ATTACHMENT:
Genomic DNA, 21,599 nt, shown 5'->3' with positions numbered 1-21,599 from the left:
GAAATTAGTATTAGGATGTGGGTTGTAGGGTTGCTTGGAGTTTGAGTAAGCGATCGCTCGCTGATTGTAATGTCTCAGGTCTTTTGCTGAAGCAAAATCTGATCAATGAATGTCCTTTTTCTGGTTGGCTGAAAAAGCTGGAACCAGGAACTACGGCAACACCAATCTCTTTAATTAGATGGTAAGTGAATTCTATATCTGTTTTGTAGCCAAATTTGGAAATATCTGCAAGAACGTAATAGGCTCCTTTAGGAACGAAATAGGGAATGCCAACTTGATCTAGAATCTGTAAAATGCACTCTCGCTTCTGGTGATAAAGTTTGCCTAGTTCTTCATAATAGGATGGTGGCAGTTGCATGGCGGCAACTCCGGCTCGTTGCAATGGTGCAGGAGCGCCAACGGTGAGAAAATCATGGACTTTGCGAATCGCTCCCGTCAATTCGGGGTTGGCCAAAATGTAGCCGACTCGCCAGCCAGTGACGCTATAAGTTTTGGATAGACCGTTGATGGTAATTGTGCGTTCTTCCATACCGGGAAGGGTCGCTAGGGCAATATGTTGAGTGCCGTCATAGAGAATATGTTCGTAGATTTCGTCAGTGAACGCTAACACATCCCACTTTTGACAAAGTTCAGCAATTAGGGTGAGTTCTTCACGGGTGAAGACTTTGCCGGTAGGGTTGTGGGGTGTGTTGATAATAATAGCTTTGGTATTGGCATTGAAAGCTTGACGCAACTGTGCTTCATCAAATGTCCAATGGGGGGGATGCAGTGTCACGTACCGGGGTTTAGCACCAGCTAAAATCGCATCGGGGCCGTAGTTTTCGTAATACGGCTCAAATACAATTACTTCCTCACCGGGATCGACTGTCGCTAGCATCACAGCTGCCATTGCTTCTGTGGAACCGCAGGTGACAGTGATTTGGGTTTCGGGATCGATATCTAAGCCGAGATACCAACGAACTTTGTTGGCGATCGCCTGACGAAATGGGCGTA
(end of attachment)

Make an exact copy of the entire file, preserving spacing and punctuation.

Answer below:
Genomic DNA, 21,599 nt, shown 5'->3' with positions numbered 1-21,599 from the left:
GAAATTAGTATTAGGATGTGGGTTGTAGGGTTGCTTGGAGTTTGAGTAAGCGATCGCTCGCTGATTGTAATGTCTCAGGTCTTTTGCTGAAGCAAAATCTGATCAATGAATGTCCTTTTTCTGGTTGGCTGAAAAAGCTGGAACCAGGAACTACGGCAACACCAATCTCTTTAATTAGATGGTAAGTGAATTCTATATCTGTTTTGTAGCCAAATTTGGAAATATCTGCAAGAACGTAATAGGCTCCTTTAGGAACGAAATAGGGAATGCCAACTTGATCTAGAATCTGTAAAATGCACTCTCGCTTCTGGTGATAAAGTTTGCCTAGTTCTTCATAATAGGATGGTGGCAGTTGCATGGCGGCAACTCCGGCTCGTTGCAATGGTGCAGGAGCGCCAACGGTGAGAAAATCATGGACTTTGCGAATCGCTCCCGTCAATTCGGGGTTGGCCAAAATGTAGCCGACTCGCCAGCCAGTGACGCTATAAGTTTTGGATAGACCGTTGATGGTAATTGTGCGTTCTTCCATACCGGGAAGGGTCGCTAGGGCAATATGTTGAGTGCCGTCATAGAGAATATGTTCGTAGATTTCGTCAGTGAACGCTAACACATCCCACTTTTGACAAAGTTCAGCAATTAGGGTGAGTTCTTCACGGGTGAAGACTTTGCCGGTAGGGTTGTGGGGTGTGTTGATAATAATAGCTTTGGTATTGGCATTGAAAGCTTGACGCAACTGTGCTTCATCAAATGTCCAATGGGGGGGATGCAGTGTCACGTACCGGGGTTTAGCACCAGCTAAAATCGCATCGGGGCCGTAGTTTTCGTAATACGGCTCAAATACAATTACTTCCTCACCGGGATCGACTGTCGCTAGCATCACAGCTGCCATTGCTTCTGTGGAACCGCAGGTGACAGTGATTTGGGTTTCGGGATCGATATCTAAGCCGAGATACCAACGAACTTTGTTGGCGATCGCCTGACGAAATGGGCGTA